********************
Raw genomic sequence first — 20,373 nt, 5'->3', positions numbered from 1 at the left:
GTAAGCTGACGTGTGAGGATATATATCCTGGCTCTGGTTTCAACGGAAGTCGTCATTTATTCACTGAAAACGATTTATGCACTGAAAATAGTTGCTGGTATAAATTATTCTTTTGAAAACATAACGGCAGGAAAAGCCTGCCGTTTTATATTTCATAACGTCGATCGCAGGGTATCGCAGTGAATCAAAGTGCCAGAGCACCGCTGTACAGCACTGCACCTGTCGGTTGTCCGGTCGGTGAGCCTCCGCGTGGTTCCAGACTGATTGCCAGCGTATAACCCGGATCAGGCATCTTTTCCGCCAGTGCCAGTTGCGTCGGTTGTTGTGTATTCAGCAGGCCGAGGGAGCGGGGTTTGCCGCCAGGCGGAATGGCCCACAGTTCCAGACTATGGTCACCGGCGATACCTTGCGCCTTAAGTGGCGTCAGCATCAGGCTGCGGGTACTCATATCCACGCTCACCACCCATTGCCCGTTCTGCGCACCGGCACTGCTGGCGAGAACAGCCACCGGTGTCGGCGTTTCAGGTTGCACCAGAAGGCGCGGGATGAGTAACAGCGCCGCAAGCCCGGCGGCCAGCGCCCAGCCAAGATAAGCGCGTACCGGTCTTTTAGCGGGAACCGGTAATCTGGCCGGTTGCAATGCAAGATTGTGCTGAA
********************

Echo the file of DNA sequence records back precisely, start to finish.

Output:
Raw genomic sequence first — 20,373 nt, 5'->3', positions numbered from 1 at the left:
GTAAGCTGACGTGTGAGGATATATATCCTGGCTCTGGTTTCAACGGAAGTCGTCATTTATTCACTGAAAACGATTTATGCACTGAAAATAGTTGCTGGTATAAATTATTCTTTTGAAAACATAACGGCAGGAAAAGCCTGCCGTTTTATATTTCATAACGTCGATCGCAGGGTATCGCAGTGAATCAAAGTGCCAGAGCACCGCTGTACAGCACTGCACCTGTCGGTTGTCCGGTCGGTGAGCCTCCGCGTGGTTCCAGACTGATTGCCAGCGTATAACCCGGATCAGGCATCTTTTCCGCCAGTGCCAGTTGCGTCGGTTGTTGTGTATTCAGCAGGCCGAGGGAGCGGGGTTTGCCGCCAGGCGGAATGGCCCACAGTTCCAGACTATGGTCACCGGCGATACCTTGCGCCTTAAGTGGCGTCAGCATCAGGCTGCGGGTACTCATATCCACGCTCACCACCCATTGCCCGTTCTGCGCACCGGCACTGCTGGCGAGAACAGCCACCGGTGTCGGCGTTTCAGGTTGCACCAGAAGGCGCGGGATGAGTAACAGCGCCGCAAGCCCGGCGGCCAGCGCCCAGCCAAGATAAGCGCGTACCGGTCTTTTAGCGGGAACCGGTAATCTGGCCGGTTGCAATGCAAGATTGTGCTGAA